Then, in 1985, du Pont turned his attention (and Forbes-estimated $200 million fortune) to wrestling. He approached nearby Villanova University and offered to donate money to establish a varsity wrestling team there, provided they make him head coach. He poured millions into building Foxcatcher Farm, a wrestling facility boasting top-of-the-line weight machines. To lend him credibility, he hired Mark Schultz as his assistant coach, who lived on his estate from 1986-1988 until Villanova disbanded the team due to concerns that du Pont’s donations and recruiting tactics stood in violation of NCAA regulations.

Du Pont’s keen interest in wrestling, meanwhile, had some suspecting it was sexual in nature—something alluded to in the film. “As Jerry Stanley, a former assistant coach at the University of Oklahoma, told one reporter, ‘I think he just liked to be around these Greek Adonis-built types,’” reported People.

He’d regularly wrestle with his team members, and according to former Team Foxcatcher wrestlers, took a particularly liking to Bulgarian wrestling champ Valentin Jordanov. The two would wrestle alone together on weekends, and ex-Foxcatcher member Trevor Lewis recalls a bizarre episode where du Pont denied him access to the gym on a Sunday. “That’s my time to work out with Valo,” Lewis claimed du Pont told him. “I’d prefer if we were alone.”

In December 1988, former Villanova assistant wrestling coach Andre Metzger, 29, sued du Pont alleging that his firing from the post “was a direct and proximate result” of his “refusal to submit to homosexual advances” by du Pont, reported The Philadelphia Inquirer, who later described the atmosphere at Foxcatcher as “a scene out of the corrupt Emperor Caligula's Roman bathing spas.” He sought $550,000 in damages, and du Pont vehemently denied the charges. The case was settled out of court.

After Villanova, du Pont became involved with Team USA Wrestling and Schultz’s road to a repeat gold at the 1988 Olympics in Seoul. He joined Team Foxcatcher, a group of wrestlers who trained on and received free food and lodging, as well as up to $1,000 a month. Du Pont would even fly his wrestlers to tournaments in his Learjet or helicopter. Between 1989 and 1995, du Pont donated $400,000 a year to USA Wrestling.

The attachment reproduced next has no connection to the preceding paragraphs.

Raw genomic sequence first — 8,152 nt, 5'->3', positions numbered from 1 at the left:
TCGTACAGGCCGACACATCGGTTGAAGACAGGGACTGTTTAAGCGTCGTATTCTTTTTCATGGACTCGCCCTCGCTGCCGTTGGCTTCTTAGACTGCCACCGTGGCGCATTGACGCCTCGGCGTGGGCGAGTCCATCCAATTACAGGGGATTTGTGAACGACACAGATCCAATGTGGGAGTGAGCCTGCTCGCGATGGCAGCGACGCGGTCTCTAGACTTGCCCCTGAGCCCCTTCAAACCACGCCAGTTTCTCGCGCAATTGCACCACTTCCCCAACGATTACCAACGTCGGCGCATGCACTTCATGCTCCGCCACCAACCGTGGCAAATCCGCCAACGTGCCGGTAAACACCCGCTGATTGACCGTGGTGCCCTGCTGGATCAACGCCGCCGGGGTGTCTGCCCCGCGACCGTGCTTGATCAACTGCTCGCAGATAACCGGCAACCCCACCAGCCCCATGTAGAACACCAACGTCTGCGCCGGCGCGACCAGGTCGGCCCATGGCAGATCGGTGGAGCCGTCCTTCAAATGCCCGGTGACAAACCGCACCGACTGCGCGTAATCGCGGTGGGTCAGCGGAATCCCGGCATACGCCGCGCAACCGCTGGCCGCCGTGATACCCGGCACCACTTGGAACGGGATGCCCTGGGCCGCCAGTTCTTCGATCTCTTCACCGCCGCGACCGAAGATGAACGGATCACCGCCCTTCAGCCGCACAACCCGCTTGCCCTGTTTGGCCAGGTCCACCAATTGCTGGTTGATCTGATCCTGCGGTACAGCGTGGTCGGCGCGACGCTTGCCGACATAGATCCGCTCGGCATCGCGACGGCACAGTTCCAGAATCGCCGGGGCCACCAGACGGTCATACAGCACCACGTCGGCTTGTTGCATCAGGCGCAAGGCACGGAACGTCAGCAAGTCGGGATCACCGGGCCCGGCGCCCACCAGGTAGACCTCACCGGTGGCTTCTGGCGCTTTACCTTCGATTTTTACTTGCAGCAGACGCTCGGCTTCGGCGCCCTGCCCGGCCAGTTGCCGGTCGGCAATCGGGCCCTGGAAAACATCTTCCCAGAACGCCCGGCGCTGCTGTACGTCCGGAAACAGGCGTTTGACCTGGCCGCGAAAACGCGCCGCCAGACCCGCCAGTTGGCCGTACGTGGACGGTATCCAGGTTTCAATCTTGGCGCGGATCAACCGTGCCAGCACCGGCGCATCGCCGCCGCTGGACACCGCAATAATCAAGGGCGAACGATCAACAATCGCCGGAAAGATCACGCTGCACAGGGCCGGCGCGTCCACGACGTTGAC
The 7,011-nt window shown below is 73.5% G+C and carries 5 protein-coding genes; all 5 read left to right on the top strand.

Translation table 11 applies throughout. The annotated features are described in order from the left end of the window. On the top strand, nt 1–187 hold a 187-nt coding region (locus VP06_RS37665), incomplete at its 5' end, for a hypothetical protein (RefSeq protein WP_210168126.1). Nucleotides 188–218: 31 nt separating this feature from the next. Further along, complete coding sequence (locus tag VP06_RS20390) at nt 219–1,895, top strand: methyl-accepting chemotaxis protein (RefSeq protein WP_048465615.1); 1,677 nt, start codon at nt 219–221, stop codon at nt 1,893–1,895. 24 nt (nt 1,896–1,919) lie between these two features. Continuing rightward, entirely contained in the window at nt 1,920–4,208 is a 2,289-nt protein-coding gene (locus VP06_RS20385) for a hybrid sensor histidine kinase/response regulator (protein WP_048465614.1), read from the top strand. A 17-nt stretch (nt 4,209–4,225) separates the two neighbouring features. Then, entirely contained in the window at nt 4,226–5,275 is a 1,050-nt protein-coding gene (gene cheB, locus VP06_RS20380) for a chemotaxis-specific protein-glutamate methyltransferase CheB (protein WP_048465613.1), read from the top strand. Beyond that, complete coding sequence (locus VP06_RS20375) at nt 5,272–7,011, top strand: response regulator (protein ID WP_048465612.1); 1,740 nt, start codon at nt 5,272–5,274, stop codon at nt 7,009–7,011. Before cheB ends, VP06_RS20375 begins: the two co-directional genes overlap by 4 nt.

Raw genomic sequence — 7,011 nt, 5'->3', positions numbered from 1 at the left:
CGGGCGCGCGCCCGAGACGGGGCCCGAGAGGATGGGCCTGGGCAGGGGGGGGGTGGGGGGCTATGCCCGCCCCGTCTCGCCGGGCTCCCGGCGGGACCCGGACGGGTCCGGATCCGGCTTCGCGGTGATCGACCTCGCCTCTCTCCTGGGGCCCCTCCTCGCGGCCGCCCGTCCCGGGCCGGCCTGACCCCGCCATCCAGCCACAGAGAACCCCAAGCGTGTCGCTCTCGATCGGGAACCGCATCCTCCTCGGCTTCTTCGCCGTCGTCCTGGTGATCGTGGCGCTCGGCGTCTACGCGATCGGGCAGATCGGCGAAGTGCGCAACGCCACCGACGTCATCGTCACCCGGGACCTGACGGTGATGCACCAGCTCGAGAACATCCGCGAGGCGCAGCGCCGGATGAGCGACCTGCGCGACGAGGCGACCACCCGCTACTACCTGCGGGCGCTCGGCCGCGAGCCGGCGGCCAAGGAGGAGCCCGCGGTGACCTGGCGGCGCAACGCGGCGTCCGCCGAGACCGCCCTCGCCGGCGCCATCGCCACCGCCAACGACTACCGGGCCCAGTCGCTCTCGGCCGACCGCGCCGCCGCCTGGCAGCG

“I feel the whole wrestling community has prostituted ourselves,” Glenn Goodman, a Foxcatcher wrestler from 1987 until 1992, later told The Times. “It wasn't like we didn't know what he was about. We knew. Because he brought some big money to the sport, I believe we turned a blind eye to some of the things he was doing.”

According to Mark Schultz’s memoir Foxcatcher: The True Story of My Brother's Murder, John du Pont's Madness, and the Quest for Olympic Gold, which will be released on November 18, he purposely lost his 1988 Olympic match to spite du Pont.

“I could not give du Pont the credibility and status that would come from his team’s producing an Olympic champion,” Schultz wrote.

He also detailed du Pont’s alcohol and cocaine problem, writing that he always appeared “drunk or on drugs, or both.” They snorted cocaine “two or three times” together and Schultz alleges that du Pont once even showed him a kilo of cocaine labeled “evidence” that he kept in a drawer—presumably from the local police precinct where he had close ties. Rob Calabrese, a wrestler on Team Foxcatcher, later testified that in 1988 he saw Schultz and du Pont snort a 3-inch line of cocaine together. In his memoir, Schultz also recounted a time when du Pont drunkenly drove his tank onto a police officer’s property (receiving no punishment), and when once burst into Schultz’s room drunk and high, pointing a gun at his then-girlfriend.

Du Pont’s fascination with wrestling and erratic behavior seemed to stem from the death of his mother, who passed away in August 1988. She once allegedly told her son that wrestlers were “ruffians.”